Even large churches know the value of small. That’s why in addition to their big gatherings, most large churches also promote small groups.

Every church—large or small—has to answer one question: Why are we here? What is our purpose? The way in which God seeks to use your church will not be how he plans to use the larger church down the road or in the next town over.

So don’t worry about what God is doing with that other church. Instead, don’t underestimate what God can do in yours.

Don’t despise the day of small things.

And then trust that God—who is more than big enough to work in and through churches of any size—can also work through yours.

Consider what Paul says:

Now to him who is able to do above and beyond all that we ask or think according to the power that works in us—to him be glory in the church and in Christ Jesus to all generations, forever and ever. Amen.

Ephesians 3:20-21

This applies to all churches. So remember small church, you’re not big, but you’re small.

When Less is More

“We’re not big but we’re small!”

So goes the slogan for the fictional used record store in Stuart MacLean’s radio program The Vinyl Café.

And I love it.

You see, seldom in our church culture is small a point of pride. Instead, we worry and fret when numbers are down. We hope and pray for more people to come, to participate, to get involved. I recall in my earlier years as a pastor, other pastors and people from other churches would ask me if and how much my church had grown during my ministry. Denominations tabulate baptism numbers. Ministry effectiveness gets reduced to mathematics.

Don’t misunderstand me. I am aware that numerical growth, while not necessarily important in itself, can be indicative of spiritual health, of the vitality of a congregation and the impact this vitality can have on the surrounding community. I also know that we want more people rather than fewer people coming to Christ. I simply want to suggest that vitality and numbers is a more complex equation than some think.

There are things that are true of smaller churches that can never be true of a larger church, good things, things to be grateful for. Yes, there are disadvantages. But for now I want to focus on what makes being a small congregation a positive experience.

First of all, there’s a real sense of family. Everyone knows everyone. Heck, everyone knows where everyone sits. Whatever the downside of this might be, it also means that we know when someone is sick, when they’ve been away, when their participation has begun to ebb. Since I have friends who’ve been to large churches where weeks can go by before someone knows your name, there’s something wonderful about being that much more acquainted and connected with the other folks sitting around you. You can’t drop out without being noticed.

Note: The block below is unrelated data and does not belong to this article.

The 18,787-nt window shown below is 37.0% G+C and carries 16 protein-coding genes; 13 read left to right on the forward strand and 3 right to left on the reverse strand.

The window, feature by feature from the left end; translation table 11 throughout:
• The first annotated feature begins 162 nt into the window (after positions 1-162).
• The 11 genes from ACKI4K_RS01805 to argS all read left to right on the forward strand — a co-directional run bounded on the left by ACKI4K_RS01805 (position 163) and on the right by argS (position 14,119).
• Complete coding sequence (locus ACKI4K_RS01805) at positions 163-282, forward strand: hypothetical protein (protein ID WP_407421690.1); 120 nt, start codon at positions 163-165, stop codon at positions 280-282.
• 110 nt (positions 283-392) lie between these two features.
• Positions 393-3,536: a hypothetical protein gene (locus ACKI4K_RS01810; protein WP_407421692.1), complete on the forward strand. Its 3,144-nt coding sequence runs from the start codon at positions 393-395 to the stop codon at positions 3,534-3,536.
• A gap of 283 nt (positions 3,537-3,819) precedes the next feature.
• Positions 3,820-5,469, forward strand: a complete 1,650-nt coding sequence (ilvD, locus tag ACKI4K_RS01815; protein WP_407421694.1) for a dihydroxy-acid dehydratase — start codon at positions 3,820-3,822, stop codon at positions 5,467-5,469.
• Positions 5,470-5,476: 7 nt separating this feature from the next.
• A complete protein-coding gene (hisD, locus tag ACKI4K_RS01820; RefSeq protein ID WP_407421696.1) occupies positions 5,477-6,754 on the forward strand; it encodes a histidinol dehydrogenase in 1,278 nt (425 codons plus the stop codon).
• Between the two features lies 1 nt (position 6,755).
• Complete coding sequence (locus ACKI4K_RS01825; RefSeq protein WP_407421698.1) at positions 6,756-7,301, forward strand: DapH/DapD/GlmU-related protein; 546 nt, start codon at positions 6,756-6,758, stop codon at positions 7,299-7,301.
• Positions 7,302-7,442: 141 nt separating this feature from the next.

Not only this, but in a smaller church things tend to be less formal. Our Sunday morning worship service isn’t as professional or polished as that of some large churches. Don’t get me wrong, it’s not that we have this folksy “aw shucks!” attitude about how well things are done, and take a certain weird pride in making mistakes. But neither do we get all bent out of shape when things don’t run like a well-oiled machine. Put another way, ours is not a congregation filled with perfectionists.

New people can also make connections easier. Someone new can more quickly become a part of the congregation. They don’t get lost in the crowd. They can participate almost immediately in the life of the church. Most regulars make a real point of welcoming someone new because having someone new is such a rare but wonderful gift.

If you are a part of a smaller church, maybe you can think of other strengths they offer.

Oh, I know. Every upside has a downside. There are cons as well as pros. I could very easily describe the shadow side of all these good points. However, I think most of us know already the negatives of small churches. But since a lot of churches—particularly rural congregations—may always be smaller, it’s important to consider what is specifically valuable about being a smaller church. This is significant because without reflecting on these good things, we might always end up with this inferiority complex, this feeling that we haven’t quite made it, that we weren’t quite up for the job. Since being in a small church can actually be a wonderful and rich experience, I’d rather that we be able to say, with all the joy and gratitude we can muster, “We’re not big but we’re small!”